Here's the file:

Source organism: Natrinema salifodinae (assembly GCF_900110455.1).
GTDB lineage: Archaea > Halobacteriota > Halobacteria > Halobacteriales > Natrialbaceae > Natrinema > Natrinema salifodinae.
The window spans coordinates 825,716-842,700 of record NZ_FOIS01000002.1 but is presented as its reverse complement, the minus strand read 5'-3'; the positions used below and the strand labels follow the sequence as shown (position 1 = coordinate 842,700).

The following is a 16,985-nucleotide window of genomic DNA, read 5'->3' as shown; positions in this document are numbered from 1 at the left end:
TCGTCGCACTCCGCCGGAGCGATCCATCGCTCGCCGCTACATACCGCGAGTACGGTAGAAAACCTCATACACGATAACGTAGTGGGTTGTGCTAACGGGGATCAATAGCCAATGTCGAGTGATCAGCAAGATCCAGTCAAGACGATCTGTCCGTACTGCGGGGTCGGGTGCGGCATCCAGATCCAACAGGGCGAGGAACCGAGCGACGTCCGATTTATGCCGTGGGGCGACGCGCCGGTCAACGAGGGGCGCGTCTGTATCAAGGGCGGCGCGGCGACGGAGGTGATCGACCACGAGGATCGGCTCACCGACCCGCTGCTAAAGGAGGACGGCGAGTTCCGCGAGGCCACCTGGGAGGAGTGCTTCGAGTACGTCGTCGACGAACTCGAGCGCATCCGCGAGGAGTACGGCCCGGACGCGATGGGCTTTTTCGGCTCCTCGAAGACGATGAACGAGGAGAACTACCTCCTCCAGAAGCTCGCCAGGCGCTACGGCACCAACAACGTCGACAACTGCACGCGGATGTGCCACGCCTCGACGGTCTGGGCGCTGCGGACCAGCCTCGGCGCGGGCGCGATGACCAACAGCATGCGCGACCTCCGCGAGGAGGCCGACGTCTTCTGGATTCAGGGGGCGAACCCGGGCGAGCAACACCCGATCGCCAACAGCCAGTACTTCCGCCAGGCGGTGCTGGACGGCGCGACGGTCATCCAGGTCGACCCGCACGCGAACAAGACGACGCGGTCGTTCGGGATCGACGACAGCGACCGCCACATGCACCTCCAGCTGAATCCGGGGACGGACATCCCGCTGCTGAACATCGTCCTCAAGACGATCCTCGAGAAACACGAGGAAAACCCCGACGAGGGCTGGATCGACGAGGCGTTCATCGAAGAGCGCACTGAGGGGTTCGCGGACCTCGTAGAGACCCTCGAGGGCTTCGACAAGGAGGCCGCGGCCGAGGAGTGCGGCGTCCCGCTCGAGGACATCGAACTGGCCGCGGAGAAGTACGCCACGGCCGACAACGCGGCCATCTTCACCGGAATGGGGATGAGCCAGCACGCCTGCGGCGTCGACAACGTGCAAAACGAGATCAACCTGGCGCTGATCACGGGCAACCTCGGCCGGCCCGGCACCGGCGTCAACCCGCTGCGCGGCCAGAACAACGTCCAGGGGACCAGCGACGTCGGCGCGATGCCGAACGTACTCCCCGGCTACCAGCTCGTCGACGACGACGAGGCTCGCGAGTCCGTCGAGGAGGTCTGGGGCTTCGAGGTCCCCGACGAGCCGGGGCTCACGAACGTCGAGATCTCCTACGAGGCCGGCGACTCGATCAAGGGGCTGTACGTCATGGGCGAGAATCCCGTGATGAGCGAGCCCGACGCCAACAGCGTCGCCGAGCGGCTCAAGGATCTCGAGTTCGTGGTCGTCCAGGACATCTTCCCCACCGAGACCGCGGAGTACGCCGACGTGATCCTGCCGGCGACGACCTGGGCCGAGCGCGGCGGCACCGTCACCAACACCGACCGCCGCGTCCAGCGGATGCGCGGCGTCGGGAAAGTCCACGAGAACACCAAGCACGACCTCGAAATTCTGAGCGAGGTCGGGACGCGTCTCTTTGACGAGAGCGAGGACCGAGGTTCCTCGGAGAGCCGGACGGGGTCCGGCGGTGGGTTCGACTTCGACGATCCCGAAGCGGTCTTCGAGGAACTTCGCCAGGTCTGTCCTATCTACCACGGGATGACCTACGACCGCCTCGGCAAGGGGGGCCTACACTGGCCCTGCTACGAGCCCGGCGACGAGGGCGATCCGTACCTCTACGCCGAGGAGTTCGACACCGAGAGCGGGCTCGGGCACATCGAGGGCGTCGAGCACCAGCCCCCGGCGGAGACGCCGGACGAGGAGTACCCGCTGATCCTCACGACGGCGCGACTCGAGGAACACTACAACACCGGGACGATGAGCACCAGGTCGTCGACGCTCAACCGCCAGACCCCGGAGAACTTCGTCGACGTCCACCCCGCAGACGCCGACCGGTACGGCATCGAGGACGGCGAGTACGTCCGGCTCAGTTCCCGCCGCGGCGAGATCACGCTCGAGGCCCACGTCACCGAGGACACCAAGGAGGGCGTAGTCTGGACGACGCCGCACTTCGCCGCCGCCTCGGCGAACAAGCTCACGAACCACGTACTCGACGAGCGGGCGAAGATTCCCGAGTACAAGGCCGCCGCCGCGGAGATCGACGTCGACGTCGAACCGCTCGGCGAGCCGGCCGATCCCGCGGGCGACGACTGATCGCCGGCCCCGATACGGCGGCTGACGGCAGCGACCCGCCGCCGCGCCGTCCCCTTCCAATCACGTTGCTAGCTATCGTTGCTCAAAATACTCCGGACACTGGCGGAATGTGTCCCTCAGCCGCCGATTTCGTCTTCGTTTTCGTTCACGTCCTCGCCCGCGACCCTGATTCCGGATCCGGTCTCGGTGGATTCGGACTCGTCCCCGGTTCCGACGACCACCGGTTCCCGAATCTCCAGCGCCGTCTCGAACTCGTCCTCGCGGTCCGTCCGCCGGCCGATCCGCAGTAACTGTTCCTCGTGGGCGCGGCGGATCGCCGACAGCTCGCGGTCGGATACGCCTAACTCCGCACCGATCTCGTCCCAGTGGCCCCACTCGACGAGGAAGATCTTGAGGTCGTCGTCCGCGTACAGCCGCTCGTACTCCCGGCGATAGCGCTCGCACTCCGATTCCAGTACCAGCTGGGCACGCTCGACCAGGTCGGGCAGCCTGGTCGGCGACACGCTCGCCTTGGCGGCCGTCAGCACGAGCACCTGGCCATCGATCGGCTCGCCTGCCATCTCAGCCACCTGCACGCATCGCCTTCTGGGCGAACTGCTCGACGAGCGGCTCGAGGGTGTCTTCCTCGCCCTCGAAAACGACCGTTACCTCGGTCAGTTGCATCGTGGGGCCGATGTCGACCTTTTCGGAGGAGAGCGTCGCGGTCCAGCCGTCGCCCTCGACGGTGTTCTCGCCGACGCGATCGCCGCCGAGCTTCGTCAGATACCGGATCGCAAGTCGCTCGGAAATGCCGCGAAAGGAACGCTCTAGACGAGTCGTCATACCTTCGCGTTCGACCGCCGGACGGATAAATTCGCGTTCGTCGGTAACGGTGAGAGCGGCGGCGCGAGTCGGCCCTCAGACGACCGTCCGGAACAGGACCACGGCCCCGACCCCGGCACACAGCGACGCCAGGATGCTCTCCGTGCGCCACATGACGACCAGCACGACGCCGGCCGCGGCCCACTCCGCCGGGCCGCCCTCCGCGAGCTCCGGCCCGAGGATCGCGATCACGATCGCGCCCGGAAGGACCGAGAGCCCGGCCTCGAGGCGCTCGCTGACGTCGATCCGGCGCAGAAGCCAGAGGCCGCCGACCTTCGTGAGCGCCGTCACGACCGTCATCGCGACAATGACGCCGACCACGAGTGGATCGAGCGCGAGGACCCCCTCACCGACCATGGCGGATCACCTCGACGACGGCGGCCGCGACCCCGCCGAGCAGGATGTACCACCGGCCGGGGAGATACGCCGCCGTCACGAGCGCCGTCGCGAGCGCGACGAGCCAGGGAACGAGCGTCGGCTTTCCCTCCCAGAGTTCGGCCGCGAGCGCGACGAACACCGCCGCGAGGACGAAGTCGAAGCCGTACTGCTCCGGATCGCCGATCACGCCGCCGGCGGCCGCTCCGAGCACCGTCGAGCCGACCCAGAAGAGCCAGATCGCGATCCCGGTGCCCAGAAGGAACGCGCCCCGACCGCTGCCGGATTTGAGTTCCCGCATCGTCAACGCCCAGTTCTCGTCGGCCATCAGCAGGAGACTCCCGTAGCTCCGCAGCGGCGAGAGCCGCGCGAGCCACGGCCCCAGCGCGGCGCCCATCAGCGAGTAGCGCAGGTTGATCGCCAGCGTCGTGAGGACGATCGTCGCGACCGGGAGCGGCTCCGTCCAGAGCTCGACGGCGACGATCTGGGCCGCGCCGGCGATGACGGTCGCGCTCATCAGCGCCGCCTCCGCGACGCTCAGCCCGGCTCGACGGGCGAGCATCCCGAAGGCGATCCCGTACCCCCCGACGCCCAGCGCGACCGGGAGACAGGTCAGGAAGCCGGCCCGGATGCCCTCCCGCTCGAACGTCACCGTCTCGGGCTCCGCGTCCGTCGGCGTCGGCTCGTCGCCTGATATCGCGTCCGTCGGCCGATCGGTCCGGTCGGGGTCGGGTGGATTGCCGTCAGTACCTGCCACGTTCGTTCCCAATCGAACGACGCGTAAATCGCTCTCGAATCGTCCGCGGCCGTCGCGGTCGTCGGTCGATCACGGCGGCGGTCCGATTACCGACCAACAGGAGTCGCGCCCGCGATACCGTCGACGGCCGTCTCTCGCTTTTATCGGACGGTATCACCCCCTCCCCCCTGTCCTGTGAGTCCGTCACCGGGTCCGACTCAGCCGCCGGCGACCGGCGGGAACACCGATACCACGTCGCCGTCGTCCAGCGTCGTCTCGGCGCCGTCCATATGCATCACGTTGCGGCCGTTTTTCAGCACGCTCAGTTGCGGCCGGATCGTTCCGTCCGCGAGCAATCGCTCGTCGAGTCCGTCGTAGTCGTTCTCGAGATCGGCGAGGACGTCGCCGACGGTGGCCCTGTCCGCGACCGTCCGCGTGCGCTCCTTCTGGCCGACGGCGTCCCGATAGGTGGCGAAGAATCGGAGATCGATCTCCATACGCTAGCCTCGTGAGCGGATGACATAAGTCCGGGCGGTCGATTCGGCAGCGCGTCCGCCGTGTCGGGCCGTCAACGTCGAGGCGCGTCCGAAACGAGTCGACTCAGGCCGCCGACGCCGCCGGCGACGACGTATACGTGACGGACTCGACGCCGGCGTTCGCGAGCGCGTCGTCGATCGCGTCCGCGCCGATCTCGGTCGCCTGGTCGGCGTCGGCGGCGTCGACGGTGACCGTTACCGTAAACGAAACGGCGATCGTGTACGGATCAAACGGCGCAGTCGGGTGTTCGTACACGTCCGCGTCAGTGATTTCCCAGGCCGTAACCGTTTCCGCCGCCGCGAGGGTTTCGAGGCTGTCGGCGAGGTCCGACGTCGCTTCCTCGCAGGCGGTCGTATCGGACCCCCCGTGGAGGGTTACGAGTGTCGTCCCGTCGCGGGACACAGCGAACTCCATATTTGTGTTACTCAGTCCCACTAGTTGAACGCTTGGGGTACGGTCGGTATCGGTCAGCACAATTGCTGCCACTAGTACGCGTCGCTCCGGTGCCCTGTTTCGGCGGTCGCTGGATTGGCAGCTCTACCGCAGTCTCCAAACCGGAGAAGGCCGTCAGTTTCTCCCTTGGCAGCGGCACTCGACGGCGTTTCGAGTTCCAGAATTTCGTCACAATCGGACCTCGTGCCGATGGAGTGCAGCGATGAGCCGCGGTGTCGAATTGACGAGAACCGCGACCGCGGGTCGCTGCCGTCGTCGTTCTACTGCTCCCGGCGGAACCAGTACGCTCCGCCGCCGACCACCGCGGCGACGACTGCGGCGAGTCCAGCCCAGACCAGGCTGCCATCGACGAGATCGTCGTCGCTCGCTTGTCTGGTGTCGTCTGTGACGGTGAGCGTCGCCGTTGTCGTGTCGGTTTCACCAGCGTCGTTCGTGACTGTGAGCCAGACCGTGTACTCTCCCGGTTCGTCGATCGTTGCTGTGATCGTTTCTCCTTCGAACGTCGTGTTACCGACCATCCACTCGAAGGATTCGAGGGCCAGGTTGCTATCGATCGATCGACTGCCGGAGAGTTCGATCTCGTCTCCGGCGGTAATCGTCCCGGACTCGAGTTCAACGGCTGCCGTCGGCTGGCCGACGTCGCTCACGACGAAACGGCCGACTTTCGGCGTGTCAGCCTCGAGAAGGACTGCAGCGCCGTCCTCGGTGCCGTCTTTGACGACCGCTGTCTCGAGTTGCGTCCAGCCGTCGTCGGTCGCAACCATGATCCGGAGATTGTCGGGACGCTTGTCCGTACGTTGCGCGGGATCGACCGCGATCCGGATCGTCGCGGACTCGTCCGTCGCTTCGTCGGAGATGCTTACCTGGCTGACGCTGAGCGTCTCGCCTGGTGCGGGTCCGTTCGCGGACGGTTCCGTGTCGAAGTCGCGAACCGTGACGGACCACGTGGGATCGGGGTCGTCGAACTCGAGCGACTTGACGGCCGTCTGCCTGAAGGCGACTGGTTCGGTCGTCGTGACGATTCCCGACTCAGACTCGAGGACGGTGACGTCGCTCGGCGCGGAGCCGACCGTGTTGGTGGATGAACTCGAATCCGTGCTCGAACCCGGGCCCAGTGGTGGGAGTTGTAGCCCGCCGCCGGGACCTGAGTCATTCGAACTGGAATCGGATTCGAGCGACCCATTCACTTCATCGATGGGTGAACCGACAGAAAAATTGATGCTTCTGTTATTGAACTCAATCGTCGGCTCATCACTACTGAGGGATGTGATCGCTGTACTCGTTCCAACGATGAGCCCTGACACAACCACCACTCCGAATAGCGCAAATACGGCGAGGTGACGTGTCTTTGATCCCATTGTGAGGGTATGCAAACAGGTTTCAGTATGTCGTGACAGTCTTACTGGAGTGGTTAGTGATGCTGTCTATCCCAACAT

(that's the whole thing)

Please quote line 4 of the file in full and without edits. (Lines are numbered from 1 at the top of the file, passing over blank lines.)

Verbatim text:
The following is a 16,985-nucleotide window of genomic DNA, read 5'->3' as shown; positions in this document are numbered from 1 at the left end: